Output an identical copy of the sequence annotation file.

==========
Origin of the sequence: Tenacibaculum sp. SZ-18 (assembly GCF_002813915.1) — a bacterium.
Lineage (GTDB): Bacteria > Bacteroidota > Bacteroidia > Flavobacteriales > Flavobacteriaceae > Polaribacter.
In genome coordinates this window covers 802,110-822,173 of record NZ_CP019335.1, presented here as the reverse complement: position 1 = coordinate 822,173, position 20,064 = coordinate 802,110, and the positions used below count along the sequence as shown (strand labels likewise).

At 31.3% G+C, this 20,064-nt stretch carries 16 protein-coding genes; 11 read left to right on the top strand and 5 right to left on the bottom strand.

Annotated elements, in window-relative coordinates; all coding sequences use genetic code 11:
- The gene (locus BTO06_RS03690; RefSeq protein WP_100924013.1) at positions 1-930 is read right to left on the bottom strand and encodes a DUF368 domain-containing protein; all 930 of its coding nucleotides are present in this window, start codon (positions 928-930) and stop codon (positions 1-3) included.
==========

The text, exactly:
Origin of the sequence: Tenacibaculum sp. SZ-18 (assembly GCF_002813915.1) — a bacterium.
Lineage (GTDB): Bacteria > Bacteroidota > Bacteroidia > Flavobacteriales > Flavobacteriaceae > Polaribacter.
In genome coordinates this window covers 802,110-822,173 of record NZ_CP019335.1, presented here as the reverse complement: position 1 = coordinate 822,173, position 20,064 = coordinate 802,110, and the positions used below count along the sequence as shown (strand labels likewise).

At 31.3% G+C, this 20,064-nt stretch carries 16 protein-coding genes; 11 read left to right on the top strand and 5 right to left on the bottom strand.

Annotated elements, in window-relative coordinates; all coding sequences use genetic code 11:
- The gene (locus BTO06_RS03690; RefSeq protein WP_100924013.1) at positions 1-930 is read right to left on the bottom strand and encodes a DUF368 domain-containing protein; all 930 of its coding nucleotides are present in this window, start codon (positions 928-930) and stop codon (positions 1-3) included.